When I’m inadvertently or advertently a jerk in public, I sometimes get apprehensive someone with Mel Stringer’s insight and sense of justice will be present and make a comic about it. Based in Brisbane, Stringer’s kawaii characters bely a subtle but potent introspection into every day situations. She uses a gentle pallet of pastels to create comics and cards, and she takes commissions.
A mutagenic R Crumb, James Unsworth’s art is scatological and venereal. A print-maker based in London who employs pen and ink, his drawings contort penises and breasts and sex toys into people and animals. Unsworth was raised ‘on a diet of Thrash Metal, Clive Barker, Stephen King and Video Nasties’, and he studied at the Royal Collage of Art, and his work is a Danteian vision of excess and depravity manifesting through decay, dismemberment, and excrement. Bless his work and soul. I feel nauseous.
Through the obscene and brilliant faith/artistic movement that is Zef, South African hip-hop duo Die Antwoord kind of parody and embrace their own ridiculousness. Lady Gaga asked Die Antwoord to open for her; Yolandi Vi$$er and Ninja responded by making a video for their single Fatty Boom Boom where Gaga wears a meat dress, finds […]
Take a magnet to the screen of an old cathode-ray television and it generates bizarre swirling spectrums of ultravivid colour. It also completely busts your television. If you magnetised a pornographic skateboard shoot starring succulent naked women, you’d get images like Bicicleta Sem Freio’s.
Hungarian illustrator Aman draws ghosts trapped by powerlines, cats in streetwear, and cyclopean skyscraper monsters. Realspace name David Szebenyi, Aman’s art indirectly reflects a quaint magic realism. He sees life, monstrous but harmless, in lifeless places. Szebenyi reveals a persistent desire to integrate mythology into otherwise inert inner-city landscapes. His spectres and beasts are benign and curious, perhaps as lost in their urban surrounding as anyone else would be.
Scottish-born Berliner Rudi Zygadlo’s music is the sound of a smashed ballerina box that’s been patched up by a producer of experimental electronica. Tragicomedies reflects a maturation of what can soberly be called the post-dubstep sound. Zygadlo’s second album demonstrates the genre no longer needs to cling to the novelty of obnoxious and overblown electronic instrumentation; a novelty that unfortunately mainstream producers are yet to tire of. Zygadlo’s baroque piano progressions are integrated into fractured time signatures, and electronic production is applied with discretion. It’s a pretty perfect record; comparable with ease to the work of pop-rock extremophile St Vincent. Melpomene, Russian Dolls, and Catharine are the standouts if you’re pressed for time; although longtime listeners will recognise Catharine from the earlier Achtung EP.
As a kid, I had this friend who’d strut the playground pretending he was kitted out in a giant suit of powered robot armour. Inspired by the MechWarrior series and to a lesser extent by Total Annihilation, he’d pretend his hands were mini-guns and make these really convincing gear noises through his mouth in tandem with his movements.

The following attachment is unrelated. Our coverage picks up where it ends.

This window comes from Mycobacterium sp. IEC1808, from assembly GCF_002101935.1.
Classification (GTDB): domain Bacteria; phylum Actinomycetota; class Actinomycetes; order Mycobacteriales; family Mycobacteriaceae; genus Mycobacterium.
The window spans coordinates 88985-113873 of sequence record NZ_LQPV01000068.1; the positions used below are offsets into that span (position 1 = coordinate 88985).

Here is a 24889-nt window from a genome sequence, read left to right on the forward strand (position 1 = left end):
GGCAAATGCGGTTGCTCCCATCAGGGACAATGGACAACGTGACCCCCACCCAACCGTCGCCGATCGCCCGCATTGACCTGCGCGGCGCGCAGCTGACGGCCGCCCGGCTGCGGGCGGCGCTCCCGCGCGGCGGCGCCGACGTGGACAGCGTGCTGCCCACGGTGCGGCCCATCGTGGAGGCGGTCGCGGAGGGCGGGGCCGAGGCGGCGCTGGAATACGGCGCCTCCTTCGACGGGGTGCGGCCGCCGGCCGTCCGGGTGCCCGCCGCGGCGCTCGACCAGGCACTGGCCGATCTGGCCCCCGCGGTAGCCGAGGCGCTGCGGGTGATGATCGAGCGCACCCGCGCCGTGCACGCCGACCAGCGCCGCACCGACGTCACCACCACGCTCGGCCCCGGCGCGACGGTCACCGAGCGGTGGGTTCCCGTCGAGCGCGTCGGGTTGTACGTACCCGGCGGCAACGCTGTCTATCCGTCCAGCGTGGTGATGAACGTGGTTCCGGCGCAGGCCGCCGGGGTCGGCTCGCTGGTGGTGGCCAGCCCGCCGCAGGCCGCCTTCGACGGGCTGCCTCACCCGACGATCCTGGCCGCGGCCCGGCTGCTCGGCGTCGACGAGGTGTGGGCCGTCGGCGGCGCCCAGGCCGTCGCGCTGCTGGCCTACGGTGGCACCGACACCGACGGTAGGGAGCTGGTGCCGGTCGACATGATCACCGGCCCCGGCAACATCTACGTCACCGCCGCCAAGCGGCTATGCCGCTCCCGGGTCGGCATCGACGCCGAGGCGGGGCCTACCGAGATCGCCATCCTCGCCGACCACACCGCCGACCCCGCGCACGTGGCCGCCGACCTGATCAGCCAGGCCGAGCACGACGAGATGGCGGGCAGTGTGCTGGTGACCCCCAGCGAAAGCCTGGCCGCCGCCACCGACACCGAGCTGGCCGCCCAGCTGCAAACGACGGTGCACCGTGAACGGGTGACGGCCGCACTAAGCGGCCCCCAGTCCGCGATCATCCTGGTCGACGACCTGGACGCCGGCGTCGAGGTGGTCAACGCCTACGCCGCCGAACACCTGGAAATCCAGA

Gargantuan quiffs, martian invaders and armour of vivid polyhedra: Martin E Wills paints the apocalypse David Bowie foresaw in Diamond Dogs. Working primarily in acrylic, his art depicts the Wellsian science fiction archetypes of war, mutation, and apocalypse, but with a charisma of style that renders them oddly familiar.
The Pinata’s doom is a cruel metaphor for determinism. It’s pretty much a Christ-figure for the cruelty of children; a sacrifice consecrated to violence and gluttony by millions of nine-year-olds at birthdays across the planet. Florida four-piece Hundred Waters’s video for the single Thistle celebrates the liberation of the beast and its subsequent existential meandering. […]
A more focussed application of low tempo electronic music than M83’s saccharine, stadium-grade bombast; Bat for Lashes’ new track Marilyn is a reminder of the disciplined aestheticism behind Natasha Khan’s music. It’s a nocturnal track; delicate, cold, and perhaps a dream, but still human. Pushing an analog four-note synth progression to one side of the […]
Valeriya Volkova’s art suggests magic is everywhere. Drawing on an East European sensibility, Volkova integrates the innocuous and the urban with colourful mythology: her art is the art of parable, complete with onion turrets, pine tress, babushkas, bogatyrs, seaside vacation towns, and beasts of folklore. Her vivid pastels and gentle linework disguise her keen eye for the small contradictions and absurdities of modern life. Based in Philadelphia, Volkova works principally in acrylic or watercolour.
GIRL and Bunny do street-art in Perth, Western Australia. GIRL is actually a guy who drinks six energy drinks and then draws with a bunch of textas. GIRL is inspired by Rugrats, slime, Brian Chippendale, Asian girls, regrets, fluro pink, the ’90s, and Jurassic Park.
The word ‘muse’ is used so frequently and thoughtlessly in this Internet era it has come to mean little more than citing some ex-girlfriend who read Kafka. But viewing the video for St Vincent and David Byrne’s new track, Who, is like witnessing a strange and wonderful Rorschach test in motion.